This Thing Rules

The Astrohaus Freewrite is the e-paper typewriter of my quarantine dreams

Finally, a way to write in direct sunlight.

So far my time spent in quarantine has resembled the following: Wake up, read the news, Slack, email, Zoom call, write, Slack, Zoom call, read the news, Slack, write, Zoom call, write, drink aggressively at the TV, sleep, repeat. Oh, and pepper in a few hours on Twitter reading about something horrible and maybe a depressing phone call with a family member in peril. Did I mention all of this is happening in my tiny one bedroom apartment? It is! Did I mention that my husband is doing the same thing all day next to me, silently? Yes! We just got married! This is our honeymoon!

Then came the Freewrite.

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The Freewrite is an electronic typewriter equipped with an epaper display, USB-C, and some simple switches which allow you to navigate its rudimentary options. It’s built like a typewriter one might see on Mad Men or that Amazon show about the Jewish family who yells. It is what Mashable called “pretentious hipster nonsense” in 2016, back when Hillary Clinton was about to be president and it seemed clever to dunk on hipsters for being so earnest. Now that the world has been plunged into a global pandemic thanks largely to the mistakes of a man who lives in a golden tower, sneering at people with beards who jar their own jams and spend a lot of money on high-quality handmade products seems kind of... quaint.

Anyway, the Freewrite’s stated purpose is drafting — this is not an editing machine like a laptop — and to that end it focuses on typing, organizing your work, and syncing backups of those drafts to one of a handful of cloud services. At these tasks it is masterful. If you’re expecting more bells and whistles, go forth and get an iPad.

But these are precisely the things I, an adult with ADHD trapped under a house arrest order, needed solutions for. The Freewrite isn’t just a Chromebook with fewer features; it’s so much more. To understand the magic of the Freewrite is to take it outside. As I write this draft, I am in Central Park lounging on the green having what could generously be described as a picnic. Thanks to the change of scenery and the assistance focusing, in one day I’ve made progress on three pieces I’d been struggling to punch out on my MacBook while staring at my bedroom wall for two days.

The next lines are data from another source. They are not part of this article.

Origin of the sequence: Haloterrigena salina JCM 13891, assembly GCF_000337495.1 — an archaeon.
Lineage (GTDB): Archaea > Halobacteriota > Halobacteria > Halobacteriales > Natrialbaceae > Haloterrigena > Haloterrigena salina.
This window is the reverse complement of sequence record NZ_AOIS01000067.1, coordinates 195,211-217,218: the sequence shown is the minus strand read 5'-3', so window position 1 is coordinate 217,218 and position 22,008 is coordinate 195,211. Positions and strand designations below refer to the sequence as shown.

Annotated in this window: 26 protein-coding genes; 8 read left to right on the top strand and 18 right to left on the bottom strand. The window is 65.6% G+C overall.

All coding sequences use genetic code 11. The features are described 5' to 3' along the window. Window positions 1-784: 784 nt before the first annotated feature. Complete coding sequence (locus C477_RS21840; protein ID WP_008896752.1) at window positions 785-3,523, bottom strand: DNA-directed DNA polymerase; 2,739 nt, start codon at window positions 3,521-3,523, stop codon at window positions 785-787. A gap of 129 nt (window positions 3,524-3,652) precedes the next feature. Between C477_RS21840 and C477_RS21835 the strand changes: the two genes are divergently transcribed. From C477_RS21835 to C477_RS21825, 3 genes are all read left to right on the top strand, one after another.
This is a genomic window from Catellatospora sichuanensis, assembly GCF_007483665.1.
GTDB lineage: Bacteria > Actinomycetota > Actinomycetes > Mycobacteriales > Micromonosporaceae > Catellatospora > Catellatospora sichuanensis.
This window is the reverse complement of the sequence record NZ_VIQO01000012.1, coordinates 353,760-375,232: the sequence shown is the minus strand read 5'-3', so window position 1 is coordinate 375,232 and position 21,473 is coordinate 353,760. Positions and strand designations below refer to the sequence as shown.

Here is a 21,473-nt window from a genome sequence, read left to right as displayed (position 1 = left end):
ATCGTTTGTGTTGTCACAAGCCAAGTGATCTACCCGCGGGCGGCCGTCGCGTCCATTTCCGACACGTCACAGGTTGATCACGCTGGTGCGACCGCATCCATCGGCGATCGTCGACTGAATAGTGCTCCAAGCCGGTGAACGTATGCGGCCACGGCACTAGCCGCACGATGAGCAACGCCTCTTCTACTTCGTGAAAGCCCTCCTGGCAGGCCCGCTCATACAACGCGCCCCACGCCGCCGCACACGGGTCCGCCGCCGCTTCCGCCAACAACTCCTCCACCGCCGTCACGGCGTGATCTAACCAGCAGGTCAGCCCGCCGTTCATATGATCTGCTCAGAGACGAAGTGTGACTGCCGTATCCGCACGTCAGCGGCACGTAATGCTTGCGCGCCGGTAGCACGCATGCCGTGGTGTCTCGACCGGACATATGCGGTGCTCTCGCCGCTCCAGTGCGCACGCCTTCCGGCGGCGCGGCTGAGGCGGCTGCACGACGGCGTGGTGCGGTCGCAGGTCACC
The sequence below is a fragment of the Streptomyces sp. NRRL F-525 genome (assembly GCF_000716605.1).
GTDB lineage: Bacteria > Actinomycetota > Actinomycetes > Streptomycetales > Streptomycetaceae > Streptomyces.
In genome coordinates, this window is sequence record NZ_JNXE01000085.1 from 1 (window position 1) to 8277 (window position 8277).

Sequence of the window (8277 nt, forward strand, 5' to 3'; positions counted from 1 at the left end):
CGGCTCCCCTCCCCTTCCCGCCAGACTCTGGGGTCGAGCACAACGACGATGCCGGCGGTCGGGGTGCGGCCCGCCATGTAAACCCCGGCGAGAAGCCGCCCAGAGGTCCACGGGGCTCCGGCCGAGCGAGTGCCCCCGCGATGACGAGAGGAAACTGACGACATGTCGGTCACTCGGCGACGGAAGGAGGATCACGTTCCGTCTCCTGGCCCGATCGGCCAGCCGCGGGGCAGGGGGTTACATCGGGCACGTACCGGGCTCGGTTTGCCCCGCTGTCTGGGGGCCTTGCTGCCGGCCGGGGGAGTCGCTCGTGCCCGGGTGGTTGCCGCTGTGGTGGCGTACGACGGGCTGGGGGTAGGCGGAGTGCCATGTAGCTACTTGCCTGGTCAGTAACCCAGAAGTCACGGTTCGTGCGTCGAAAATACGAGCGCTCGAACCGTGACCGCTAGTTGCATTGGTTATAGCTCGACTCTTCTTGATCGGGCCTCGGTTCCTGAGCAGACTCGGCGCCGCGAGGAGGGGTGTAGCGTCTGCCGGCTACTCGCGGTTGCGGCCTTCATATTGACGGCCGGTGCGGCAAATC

The reasons the Freewrite have unlocked my brain are fairly straightforward. The device’s battery life, which lasts about a month, means I don’t need to worry about needing to find an outlet. The ePaper display means I can lay in the glorious spring sunshine and my display, if anything, looks better. The device allows me to sort my drafts into three simple folders, so I never need to worry about my work mixing with my personal musings. And when it comes time to edit, I only need to connect my Freewrite to my iPhone’s Wi-Fi to start the editing process in Google Docs. The device’s rock solid build (I compared it to a Packard when showing it off over Zoom to our EIC Josh) means I can toss it in its case, grab its handle, and be on my merry way.

The keys themselves feel exactly how a keyboard should feel—somewhere between a typewriter and a modern mechanical keyboard. If the click ever bothers me, which it will not, I can use the included dampeners to lower the volume.

Maybe the Freewrite isn’t the solution to your problems—the price, even for the cheaper Traveler version, will be daunting to people who don’t make their living on the content farms — but it's been the silver bullet for my current predicament. There is value in higher-quality, single purpose devices that you can depend on to execute their tasks without stealing your data, nipping at your attention, and requiring constant maintenance. Find the single-purpose gadget that you need and let it do what it does best. eReaders work beautifully. The Analogue Mega SG and Super NT work beautifully. The Freewrite works beautifully. What more can you ask for?